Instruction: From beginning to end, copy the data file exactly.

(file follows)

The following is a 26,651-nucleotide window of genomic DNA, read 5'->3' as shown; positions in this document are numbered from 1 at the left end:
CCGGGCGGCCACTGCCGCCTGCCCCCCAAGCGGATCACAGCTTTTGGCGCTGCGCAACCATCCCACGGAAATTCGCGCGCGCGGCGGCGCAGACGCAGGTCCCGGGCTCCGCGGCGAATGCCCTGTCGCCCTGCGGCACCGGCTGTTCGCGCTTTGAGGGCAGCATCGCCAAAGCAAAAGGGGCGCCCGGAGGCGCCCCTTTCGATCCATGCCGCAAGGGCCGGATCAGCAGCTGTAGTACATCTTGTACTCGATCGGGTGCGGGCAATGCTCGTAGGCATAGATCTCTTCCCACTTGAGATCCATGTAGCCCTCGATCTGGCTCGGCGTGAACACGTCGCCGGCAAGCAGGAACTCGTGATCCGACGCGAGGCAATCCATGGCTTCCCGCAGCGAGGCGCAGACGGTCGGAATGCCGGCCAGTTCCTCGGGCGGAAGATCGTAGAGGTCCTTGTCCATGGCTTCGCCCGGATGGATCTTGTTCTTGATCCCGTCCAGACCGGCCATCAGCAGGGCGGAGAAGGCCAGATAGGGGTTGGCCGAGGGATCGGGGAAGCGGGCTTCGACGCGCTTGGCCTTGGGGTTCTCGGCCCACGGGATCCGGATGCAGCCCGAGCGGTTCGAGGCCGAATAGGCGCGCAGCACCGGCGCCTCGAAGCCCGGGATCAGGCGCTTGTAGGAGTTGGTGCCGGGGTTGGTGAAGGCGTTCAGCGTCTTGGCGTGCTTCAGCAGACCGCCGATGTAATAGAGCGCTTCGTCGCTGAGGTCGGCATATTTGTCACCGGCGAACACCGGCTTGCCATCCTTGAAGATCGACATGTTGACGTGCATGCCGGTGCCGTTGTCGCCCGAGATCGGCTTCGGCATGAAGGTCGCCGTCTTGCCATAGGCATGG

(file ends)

The following is a 26,651-nucleotide window of genomic DNA, read 5'->3' as shown; positions in this document are numbered from 1 at the left end:
CCGGGCGGCCACTGCCGCCTGCCCCCCAAGCGGATCACAGCTTTTGGCGCTGCGCAACCATCCCACGGAAATTCGCGCGCGCGGCGGCGCAGACGCAGGTCCCGGGCTCCGCGGCGAATGCCCTGTCGCCCTGCGGCACCGGCTGTTCGCGCTTTGAGGGCAGCATCGCCAAAGCAAAAGGGGCGCCCGGAGGCGCCCCTTTCGATCCATGCCGCAAGGGCCGGATCAGCAGCTGTAGTACATCTTGTACTCGATCGGGTGCGGGCAATGCTCGTAGGCATAGATCTCTTCCCACTTGAGATCCATGTAGCCCTCGATCTGGCTCGGCGTGAACACGTCGCCGGCAAGCAGGAACTCGTGATCCGACGCGAGGCAATCCATGGCTTCCCGCAGCGAGGCGCAGACGGTCGGAATGCCGGCCAGTTCCTCGGGCGGAAGATCGTAGAGGTCCTTGTCCATGGCTTCGCCCGGATGGATCTTGTTCTTGATCCCGTCCAGACCGGCCATCAGCAGGGCGGAGAAGGCCAGATAGGGGTTGGCCGAGGGATCGGGGAAGCGGGCTTCGACGCGCTTGGCCTTGGGGTTCTCGGCCCACGGGATCCGGATGCAGCCCGAGCGGTTCGAGGCCGAATAGGCGCGCAGCACCGGCGCCTCGAAGCCCGGGATCAGGCGCTTGTAGGAGTTGGTGCCGGGGTTGGTGAAGGCGTTCAGCGTCTTGGCGTGCTTCAGCAGACCGCCGATGTAATAGAGCGCTTCGTCGCTGAGGTCGGCATATTTGTCACCGGCGAACACCGGCTTGCCATCCTTGAAGATCGACATGTTGACGTGCATGCCGGTGCCGTTGTCGCCCGAGATCGGCTTCGGCATGAAGGTCGCCGTCTTGCCATAGGCATGG